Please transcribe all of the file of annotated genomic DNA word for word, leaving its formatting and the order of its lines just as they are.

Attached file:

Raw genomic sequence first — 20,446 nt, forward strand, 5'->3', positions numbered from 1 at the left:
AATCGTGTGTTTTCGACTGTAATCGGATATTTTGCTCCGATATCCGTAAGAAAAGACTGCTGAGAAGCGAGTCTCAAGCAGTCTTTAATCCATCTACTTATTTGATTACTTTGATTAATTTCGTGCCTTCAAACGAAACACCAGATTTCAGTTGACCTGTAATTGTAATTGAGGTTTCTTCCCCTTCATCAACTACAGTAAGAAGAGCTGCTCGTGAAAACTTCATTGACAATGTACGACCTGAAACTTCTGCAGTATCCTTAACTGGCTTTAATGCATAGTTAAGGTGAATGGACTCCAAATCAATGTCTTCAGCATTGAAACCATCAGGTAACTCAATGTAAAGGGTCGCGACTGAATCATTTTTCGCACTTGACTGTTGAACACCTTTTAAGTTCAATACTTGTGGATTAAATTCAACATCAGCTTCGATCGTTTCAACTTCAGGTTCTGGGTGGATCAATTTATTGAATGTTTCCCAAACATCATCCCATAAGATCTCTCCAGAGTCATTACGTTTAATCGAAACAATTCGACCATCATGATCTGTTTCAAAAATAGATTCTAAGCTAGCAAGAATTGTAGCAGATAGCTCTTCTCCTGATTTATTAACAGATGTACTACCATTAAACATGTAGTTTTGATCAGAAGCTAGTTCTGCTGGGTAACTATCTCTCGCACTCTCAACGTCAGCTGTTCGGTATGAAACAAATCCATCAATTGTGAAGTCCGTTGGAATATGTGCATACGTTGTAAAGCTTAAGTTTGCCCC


Raw genomic sequence first — 20,446 nt, forward strand, 5'->3', positions numbered from 1 at the left:
AATCGTGTGTTTTCGACTGTAATCGGATATTTTGCTCCGATATCCGTAAGAAAAGACTGCTGAGAAGCGAGTCTCAAGCAGTCTTTAATCCATCTACTTATTTGATTACTTTGATTAATTTCGTGCCTTCAAACGAAACACCAGATTTCAGTTGACCTGTAATTGTAATTGAGGTTTCTTCCCCTTCATCAACTACAGTAAGAAGAGCTGCTCGTGAAAACTTCATTGACAATGTACGACCTGAAACTTCTGCAGTATCCTTAACTGGCTTTAATGCATAGTTAAGGTGAATGGACTCCAAATCAATGTCTTCAGCATTGAAACCATCAGGTAACTCAATGTAAAGGGTCGCGACTGAATCATTTTTCGCACTTGACTGTTGAACACCTTTTAAGTTCAATACTTGTGGATTAAATTCAACATCAGCTTCGATCGTTTCAACTTCAGGTTCTGGGTGGATCAATTTATTGAATGTTTCCCAAACATCATCCCATAAGATCTCTCCAGAGTCATTACGTTTAATCGAAACAATTCGACCATCATGATCTGTTTCAAAAATAGATTCTAAGCTAGCAAGAATTGTAGCAGATAGCTCTTCTCCTGATTTATTAACAGATGTACTACCATTAAACATGTAGTTTTGATCAGAAGCTAGTTCTGCTGGGTAACTATCTCTCGCACTCTCAACGTCAGCTGTTCGGTATGAAACAAATCCATCAATTGTGAAGTCCGTTGGAATATGTGCATACGTTGTAAAGCTTAAGTTTGCCCC